Dublin Villager

Guest column

Tuskegee Airmen deserve recognition at Ohio Statehouse

Tuesday November 20, 2012 9:39 AM

Veterans' Day is a special day to honor our nation's brave men and women that have served our country.

As a Dublin High School student, we have learned about the many sacrifices our veterans have made though history.

This month there will be important opportunities to honor our veterans.

In Ohio, we should do more to honor the Tuskegee Airmen. We should have a memorial at the Ohio Statehouse because more people should know about them.

The Tuskegee Airmen were the first African-American fighter pilots to serve in the U.S Army Air Corps.

They overcame great barriers such as segregation and discrimination. They became one of the best fighting groups in the history of World War II.

The Tuskegee Airmen should have a memorial at the Ohio Statehouse for several reasons:

First, to commemorate their dedicated service during and after World War II.

Next, to illustrate their importance in the Civil Rights Movement.

Additionally, to help Ohioans to learn about the Tuskegee Airmen and their connection to Lockbourne Air Field now called Rickenbacker International Airport.

Finally, this is the time to to build a memorial because of the popularity of the movie Red Tails and the Ohio State University Marching Band's recent tribute at halftime of the Ohio State-Illinois football game.

The Tuskegee Airmen earned a reputation as the Red Tails for their fighting in the skies over Europe.

Under the leadership of Colonel Benjamin Davis the Tuskegee Airmen protected and escorted bombing missions against Germany.

The Tuskegee Airmen flew P-51 Fighters and painted the tails of their planes red, earning the nickname the "Red Tails."

The U.S. Army Air Force bombers began to recognize the abilities of and request the Red Tails because of the skills of their pilots.

They knew that their record of protecting the bombers was almost perfect.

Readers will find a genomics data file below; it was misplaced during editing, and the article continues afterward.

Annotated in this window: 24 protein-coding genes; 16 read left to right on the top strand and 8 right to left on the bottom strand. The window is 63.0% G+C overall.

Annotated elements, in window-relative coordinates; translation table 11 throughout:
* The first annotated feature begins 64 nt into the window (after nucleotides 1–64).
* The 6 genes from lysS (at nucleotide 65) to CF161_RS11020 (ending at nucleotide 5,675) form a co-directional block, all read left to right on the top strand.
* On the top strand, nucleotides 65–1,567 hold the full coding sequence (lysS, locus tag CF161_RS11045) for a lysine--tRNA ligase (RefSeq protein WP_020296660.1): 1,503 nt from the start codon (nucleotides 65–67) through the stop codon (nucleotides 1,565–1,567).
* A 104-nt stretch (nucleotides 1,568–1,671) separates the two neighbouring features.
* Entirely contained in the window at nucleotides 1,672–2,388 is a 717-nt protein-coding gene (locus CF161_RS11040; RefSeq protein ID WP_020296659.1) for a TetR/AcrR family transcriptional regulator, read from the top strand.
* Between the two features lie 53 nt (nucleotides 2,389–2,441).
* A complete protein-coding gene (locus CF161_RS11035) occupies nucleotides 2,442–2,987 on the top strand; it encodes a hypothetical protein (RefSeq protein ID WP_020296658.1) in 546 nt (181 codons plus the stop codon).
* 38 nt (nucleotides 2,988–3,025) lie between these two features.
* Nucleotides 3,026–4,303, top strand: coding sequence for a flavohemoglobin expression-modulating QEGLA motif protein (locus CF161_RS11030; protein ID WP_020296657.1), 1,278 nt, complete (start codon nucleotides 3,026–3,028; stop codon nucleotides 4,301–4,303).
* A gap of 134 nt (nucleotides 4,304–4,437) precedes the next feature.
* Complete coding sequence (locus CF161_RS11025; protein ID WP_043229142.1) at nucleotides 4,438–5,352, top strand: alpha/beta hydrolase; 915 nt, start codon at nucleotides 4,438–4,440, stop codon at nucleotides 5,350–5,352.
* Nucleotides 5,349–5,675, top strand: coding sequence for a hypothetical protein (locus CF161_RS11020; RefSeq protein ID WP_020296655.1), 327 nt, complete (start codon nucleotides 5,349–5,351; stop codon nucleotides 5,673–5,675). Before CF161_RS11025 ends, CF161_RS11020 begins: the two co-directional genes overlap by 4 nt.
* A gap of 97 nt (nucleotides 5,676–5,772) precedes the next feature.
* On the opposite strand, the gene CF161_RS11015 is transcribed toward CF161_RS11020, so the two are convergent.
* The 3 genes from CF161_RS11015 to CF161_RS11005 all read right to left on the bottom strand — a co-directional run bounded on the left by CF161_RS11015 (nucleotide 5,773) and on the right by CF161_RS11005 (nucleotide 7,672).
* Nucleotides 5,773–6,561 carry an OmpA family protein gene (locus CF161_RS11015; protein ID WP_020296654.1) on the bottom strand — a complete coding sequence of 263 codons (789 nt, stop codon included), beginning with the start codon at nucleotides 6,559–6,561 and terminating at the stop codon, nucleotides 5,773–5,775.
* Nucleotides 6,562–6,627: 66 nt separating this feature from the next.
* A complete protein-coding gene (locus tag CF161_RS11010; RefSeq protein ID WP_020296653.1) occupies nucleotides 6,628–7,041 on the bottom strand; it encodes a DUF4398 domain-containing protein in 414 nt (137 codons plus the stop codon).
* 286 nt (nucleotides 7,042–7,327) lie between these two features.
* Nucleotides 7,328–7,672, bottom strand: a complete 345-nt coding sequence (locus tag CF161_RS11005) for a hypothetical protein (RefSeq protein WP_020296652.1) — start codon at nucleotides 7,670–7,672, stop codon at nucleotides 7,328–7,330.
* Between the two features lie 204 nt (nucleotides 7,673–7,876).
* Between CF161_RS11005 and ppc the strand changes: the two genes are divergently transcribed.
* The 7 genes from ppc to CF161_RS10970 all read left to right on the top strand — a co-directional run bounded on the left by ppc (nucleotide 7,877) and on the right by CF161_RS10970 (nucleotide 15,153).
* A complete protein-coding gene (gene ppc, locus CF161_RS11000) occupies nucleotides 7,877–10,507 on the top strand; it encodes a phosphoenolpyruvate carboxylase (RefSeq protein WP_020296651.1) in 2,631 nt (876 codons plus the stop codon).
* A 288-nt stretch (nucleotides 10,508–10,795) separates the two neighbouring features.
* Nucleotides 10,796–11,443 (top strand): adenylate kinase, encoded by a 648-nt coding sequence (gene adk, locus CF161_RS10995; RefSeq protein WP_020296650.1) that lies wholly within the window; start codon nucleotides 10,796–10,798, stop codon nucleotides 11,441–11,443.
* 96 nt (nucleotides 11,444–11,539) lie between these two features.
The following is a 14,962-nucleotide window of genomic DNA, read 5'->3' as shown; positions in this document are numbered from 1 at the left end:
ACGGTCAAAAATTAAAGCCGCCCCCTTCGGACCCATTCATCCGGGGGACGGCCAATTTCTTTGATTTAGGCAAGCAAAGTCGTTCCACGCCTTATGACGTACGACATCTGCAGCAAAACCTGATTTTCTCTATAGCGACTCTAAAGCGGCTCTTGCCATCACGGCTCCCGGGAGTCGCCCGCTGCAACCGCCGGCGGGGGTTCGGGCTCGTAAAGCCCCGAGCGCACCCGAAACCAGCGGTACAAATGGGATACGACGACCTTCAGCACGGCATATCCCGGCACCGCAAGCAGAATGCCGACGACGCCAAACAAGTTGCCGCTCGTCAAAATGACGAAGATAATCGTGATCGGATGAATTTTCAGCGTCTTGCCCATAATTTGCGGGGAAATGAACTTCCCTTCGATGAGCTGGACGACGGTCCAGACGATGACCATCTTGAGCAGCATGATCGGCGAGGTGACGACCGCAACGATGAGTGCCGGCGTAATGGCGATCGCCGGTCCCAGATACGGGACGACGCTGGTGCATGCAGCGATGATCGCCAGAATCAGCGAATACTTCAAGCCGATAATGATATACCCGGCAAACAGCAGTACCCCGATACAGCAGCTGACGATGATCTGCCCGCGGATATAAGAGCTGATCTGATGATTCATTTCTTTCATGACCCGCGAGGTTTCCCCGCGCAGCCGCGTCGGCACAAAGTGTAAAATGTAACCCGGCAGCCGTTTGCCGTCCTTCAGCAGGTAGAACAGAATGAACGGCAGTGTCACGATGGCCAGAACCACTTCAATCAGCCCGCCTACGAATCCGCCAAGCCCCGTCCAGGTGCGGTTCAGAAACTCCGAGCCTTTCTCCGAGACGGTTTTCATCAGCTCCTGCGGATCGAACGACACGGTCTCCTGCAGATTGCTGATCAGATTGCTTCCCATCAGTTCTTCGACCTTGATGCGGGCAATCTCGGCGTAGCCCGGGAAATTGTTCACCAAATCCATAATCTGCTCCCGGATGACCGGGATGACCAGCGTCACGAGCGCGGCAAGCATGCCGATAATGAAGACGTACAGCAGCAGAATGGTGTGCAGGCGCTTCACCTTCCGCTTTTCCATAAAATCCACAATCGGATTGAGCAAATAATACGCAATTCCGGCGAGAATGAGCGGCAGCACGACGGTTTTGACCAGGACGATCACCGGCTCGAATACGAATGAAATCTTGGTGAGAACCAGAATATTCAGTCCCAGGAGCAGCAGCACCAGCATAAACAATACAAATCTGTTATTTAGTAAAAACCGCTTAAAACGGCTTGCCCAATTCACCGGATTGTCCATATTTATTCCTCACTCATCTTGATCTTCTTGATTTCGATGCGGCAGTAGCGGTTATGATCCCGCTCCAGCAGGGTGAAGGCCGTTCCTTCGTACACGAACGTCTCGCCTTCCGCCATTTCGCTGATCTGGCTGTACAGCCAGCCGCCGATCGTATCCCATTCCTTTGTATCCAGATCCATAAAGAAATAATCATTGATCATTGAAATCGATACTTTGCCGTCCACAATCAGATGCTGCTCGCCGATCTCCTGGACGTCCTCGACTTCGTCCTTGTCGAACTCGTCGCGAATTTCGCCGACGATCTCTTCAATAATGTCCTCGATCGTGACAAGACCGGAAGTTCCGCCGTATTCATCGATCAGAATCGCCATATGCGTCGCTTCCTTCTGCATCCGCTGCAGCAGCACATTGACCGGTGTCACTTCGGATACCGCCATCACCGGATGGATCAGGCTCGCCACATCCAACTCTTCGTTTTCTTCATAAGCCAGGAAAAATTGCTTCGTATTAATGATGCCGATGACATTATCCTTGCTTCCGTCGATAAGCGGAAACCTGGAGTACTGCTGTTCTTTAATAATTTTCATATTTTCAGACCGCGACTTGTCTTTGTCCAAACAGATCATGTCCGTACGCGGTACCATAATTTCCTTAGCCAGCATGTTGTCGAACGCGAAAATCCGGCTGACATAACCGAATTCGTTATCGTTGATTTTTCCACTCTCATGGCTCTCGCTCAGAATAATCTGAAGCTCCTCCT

The Tuskegee Airmen were recognized for their efforts with 95 Distinguished Flying Crosses, 14 Bronze Stars and 8 Purple Hearts.

Eleanor Roosevelt played a crucial role in the desegregation of the U.S Army.

When Mrs. Roosevelt heard about the mistreatment of black soldiers in the Army she felt very sad for them. She would always talk about it.

Over and over,Mrs. Roosevelt explained: "What a lot we must do to make our war a real victory for democracy."

Ultimately, the U.S. Armed Forces were desegregated through the efforts of Mrs. Roosevelt and President Truman.

The leader of the the Tuskegee airmen Benjamin Davis Jr. described it as a "tremendous moment."

Colonel Benjamin O. Davis Jr, a black West Point graduate, started his U.S military career after graduating 35th out of 276 people in his class.

He applied to the U.S Army Air Corps in 1936. In 1936, the U.S did not have a black unit and therefore, his application was rejected not based on his knowledge or ability, but the color of his skin.

Shorty thereafter, many newspapers jumped on the story claiming that all military units should be open to all African-Americans.

The Tuskegee Airmen were eventually placed in different states.

They moved to Lockbourne Air Base in southeastern Franklin and northern Pickaway County.

Most of Columbus' black citizens came out to support the 477th as they arrived at Lockbourne.

Many of the original Tuskegee Airmen lived in Columbus, raised their families here, and are an important part of the history of Columbus and the United States.

At the Ohio Statehouse, there are many statues that represent people and causes they stood up for.

I think that there is one statue missing from the many in the Statehouse. A statue representing the Tuskegee Airmen.

It is my belief that these men should be in the Statehouse not only for being the first African-American fighter pilots in the U.S Army, but because the Tuskegee Airmen are also a part of Ohio history.

Jacob Harris, a 15-year-old student at Dublin Coffman High School submitted this guest column.

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